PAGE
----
The book is full of slightly terrifying examples of robots encroaching on human labour. Iamus, a Spanish firm, makes software that composes unique classical compositions that are proven to evoke emotional responses from audiences. Iamus has produced millions of unique compositions in the modernist classical style and these are sold in an online store on a royalty free basis allowing purchasers to use the music in any way they wish. Iamus shows how creative industries, hitherto unaffected by automation, could have their business models destroyed overnight.

He makes the same point about skilled ‘knowledge economy’ jobs. For example, John Koza, a Stanford professor, has used algorithms to create new electric circuit, mechanical system, optics, software repair and civil engineering designs. In at least two instances, these inventions, designed with no human input, have been patented. Meanwhile, in an interview with Ford, Roman Stanek, the CEO of Good Data, a San Francisco company that uses Amazon’s cloud services to perform data analysis for about 6,000 clients said “[b]efore each [client] company needed at least five people to do this work. That is 30,000 people. I do it with 180. I don’t know what all those other people will do now, but this isn’t work they can do anymore. It’s a winner-takes-all consolidation.”

Winners take it all

New technologies allowing small numbers of people to become extremely wealthy, while employing hardly any people, is a key theme of the book.

First he cites three relatively well known examples from silicon valley:

  • When Google bought YouTube for $1.65 billion it employed 65 people
  • When Facebook bought Instagram for $1 billion it employed 13 people
  • When Facebook bought WhatsApp for $19 billion it employed 55 people

However he brings the idea to life when he moves outside the hi-tech sector, where such stories are common, to show how technology could destroy jobs while creating huge wealth in sectors such as construction.

Regarding construction, he points to Behrokh Khoshnevis, an engineer at the University of South Carolina. Khosnevis is building a giant 3D printer that runs on temporary rails. The printer can print a house out of concrete in 24 hours, using a nozzle to deposit concrete in layers. Ford points out that construction is one of the most labour intensive areas in the UK and the US – currently employing 2.1 million in the UK alone, and 110 million globally.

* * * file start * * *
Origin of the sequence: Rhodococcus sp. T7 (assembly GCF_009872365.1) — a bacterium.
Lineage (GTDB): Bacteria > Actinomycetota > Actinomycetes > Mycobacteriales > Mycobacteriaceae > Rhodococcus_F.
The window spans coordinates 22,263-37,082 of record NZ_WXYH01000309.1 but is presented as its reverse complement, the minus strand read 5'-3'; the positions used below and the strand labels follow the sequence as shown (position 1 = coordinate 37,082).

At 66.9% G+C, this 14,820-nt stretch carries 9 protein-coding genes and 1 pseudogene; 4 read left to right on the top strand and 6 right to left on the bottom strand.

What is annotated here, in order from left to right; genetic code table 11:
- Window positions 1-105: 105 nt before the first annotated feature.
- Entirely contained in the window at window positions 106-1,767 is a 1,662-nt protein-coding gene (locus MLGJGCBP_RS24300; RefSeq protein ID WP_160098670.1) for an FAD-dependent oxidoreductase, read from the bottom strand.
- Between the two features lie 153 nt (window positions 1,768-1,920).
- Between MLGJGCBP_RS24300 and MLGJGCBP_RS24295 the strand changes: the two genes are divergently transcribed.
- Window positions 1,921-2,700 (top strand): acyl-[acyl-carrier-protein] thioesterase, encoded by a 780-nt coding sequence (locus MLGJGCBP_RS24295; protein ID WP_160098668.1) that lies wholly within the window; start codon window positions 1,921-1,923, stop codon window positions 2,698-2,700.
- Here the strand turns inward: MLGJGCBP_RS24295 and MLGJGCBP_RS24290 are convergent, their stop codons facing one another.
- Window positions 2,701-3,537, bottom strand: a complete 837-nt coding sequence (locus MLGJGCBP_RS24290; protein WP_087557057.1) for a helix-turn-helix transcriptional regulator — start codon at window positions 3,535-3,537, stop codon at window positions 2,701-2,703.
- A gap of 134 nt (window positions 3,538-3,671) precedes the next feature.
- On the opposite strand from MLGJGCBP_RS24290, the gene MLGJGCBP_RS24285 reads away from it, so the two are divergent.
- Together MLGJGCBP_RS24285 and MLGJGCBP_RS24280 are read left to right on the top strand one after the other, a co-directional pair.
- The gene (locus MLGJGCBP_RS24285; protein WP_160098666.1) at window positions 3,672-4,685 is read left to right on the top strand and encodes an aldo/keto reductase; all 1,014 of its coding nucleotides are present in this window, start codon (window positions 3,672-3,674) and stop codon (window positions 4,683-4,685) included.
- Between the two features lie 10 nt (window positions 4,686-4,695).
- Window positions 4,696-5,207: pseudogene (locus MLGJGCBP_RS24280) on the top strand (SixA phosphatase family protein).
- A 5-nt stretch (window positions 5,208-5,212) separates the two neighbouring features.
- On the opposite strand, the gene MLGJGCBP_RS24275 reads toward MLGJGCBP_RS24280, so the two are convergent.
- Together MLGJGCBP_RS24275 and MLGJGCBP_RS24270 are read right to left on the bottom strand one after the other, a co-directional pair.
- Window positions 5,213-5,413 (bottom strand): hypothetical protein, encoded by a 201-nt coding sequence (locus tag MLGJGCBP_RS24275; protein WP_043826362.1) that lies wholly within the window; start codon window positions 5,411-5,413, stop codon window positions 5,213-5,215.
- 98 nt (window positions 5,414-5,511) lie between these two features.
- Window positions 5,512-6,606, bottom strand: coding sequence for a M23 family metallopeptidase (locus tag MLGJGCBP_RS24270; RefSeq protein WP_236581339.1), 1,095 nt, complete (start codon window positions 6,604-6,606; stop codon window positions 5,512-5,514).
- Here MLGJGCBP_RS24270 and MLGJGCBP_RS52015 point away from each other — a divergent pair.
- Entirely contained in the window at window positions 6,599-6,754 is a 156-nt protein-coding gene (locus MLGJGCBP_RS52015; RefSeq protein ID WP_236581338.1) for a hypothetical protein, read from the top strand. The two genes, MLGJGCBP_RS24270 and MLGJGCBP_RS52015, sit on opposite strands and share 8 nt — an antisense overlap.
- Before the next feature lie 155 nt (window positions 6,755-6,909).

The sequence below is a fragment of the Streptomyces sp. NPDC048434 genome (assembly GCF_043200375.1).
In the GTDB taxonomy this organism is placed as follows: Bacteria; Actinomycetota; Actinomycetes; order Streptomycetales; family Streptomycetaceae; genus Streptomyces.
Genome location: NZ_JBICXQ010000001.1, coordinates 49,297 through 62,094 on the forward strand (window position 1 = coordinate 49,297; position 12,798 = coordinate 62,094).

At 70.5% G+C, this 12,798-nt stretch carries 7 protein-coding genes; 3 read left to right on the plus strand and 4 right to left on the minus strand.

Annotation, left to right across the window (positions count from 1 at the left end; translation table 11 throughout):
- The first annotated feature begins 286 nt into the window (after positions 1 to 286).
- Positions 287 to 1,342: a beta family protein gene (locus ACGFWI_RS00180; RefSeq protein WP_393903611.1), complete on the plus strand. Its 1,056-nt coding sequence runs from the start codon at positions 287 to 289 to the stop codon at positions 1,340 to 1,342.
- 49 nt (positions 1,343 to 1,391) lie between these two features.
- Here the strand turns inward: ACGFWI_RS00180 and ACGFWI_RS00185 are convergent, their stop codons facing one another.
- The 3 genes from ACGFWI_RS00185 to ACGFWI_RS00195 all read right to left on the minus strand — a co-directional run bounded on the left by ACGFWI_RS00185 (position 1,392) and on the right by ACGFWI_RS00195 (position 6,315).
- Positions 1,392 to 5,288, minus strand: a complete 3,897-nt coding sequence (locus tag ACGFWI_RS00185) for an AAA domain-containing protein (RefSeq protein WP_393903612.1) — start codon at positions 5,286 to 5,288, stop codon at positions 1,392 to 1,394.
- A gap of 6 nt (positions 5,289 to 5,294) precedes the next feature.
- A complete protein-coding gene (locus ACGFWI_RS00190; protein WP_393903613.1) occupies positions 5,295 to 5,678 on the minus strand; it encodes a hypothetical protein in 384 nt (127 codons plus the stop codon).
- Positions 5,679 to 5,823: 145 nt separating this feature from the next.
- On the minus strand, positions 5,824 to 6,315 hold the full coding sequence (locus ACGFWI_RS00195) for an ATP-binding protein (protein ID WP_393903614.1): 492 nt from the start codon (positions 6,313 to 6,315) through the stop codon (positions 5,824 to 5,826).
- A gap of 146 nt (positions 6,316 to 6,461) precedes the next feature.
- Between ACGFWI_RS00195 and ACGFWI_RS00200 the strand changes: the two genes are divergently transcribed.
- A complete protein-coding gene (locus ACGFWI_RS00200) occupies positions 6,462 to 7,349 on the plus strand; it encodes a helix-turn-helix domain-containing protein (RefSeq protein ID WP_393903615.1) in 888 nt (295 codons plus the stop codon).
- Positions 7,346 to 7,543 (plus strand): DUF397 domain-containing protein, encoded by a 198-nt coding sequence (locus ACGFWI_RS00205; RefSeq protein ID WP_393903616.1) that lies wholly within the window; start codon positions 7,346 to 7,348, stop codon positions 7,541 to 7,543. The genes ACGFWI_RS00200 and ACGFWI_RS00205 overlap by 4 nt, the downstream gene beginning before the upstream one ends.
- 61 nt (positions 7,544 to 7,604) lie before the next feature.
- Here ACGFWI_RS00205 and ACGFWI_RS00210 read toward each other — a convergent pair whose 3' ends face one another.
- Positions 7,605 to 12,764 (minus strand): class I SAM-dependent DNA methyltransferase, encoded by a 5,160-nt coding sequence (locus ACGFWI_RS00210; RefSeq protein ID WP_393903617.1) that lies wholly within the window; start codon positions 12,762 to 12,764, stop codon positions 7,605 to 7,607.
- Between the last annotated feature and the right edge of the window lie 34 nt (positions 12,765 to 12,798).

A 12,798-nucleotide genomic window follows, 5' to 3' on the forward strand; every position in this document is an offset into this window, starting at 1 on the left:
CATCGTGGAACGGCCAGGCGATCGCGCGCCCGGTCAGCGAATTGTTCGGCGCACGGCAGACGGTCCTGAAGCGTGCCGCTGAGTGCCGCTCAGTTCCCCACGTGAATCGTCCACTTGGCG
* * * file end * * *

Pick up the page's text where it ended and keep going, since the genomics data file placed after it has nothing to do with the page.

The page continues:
A long term fear

A theme that fascinates me regarding the debate on jobs and automation, is just how long this debate has been going on. This blog has previously covered the Luddites who were famously opposed to automated machinery, but Ford has uncovered yet more interesting examples. In particular he shows that automation’s impact on the labour market was a particular concern of President Kennedy who in 1963 told CBS News that “too many machines are throwing people out [of the labour market]”. According to Ford, there had been continuous panic about automation since the end of World War II. So much so that even Dr Martin Luther King referred to it in his speeches.


In the final chapter Ford does concede that “there is no question that the economy will remain heavily dependent on human labour for the forseeable future” which seems to undermine his own case somewhat, nevertheless there are clearly many points in this book which merit strong consideration.

Should automation destroy too many jobs, Ford says it would undermine the economy since, if workers don’t have jobs, they cannot buy the products and services that the economy produces. His proposed solution to the problem of mass unemployment is a universal basic income: a free income that is given to every citizen by the state, paid for by taxation. Clearly this is not politically tenable in today’s economy but, in the future… who knows?

Martin Ford’s ‘Rise of the Robots’ is a Oneworld publication. Buy a copy here

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Joseph Walker

Joseph Walker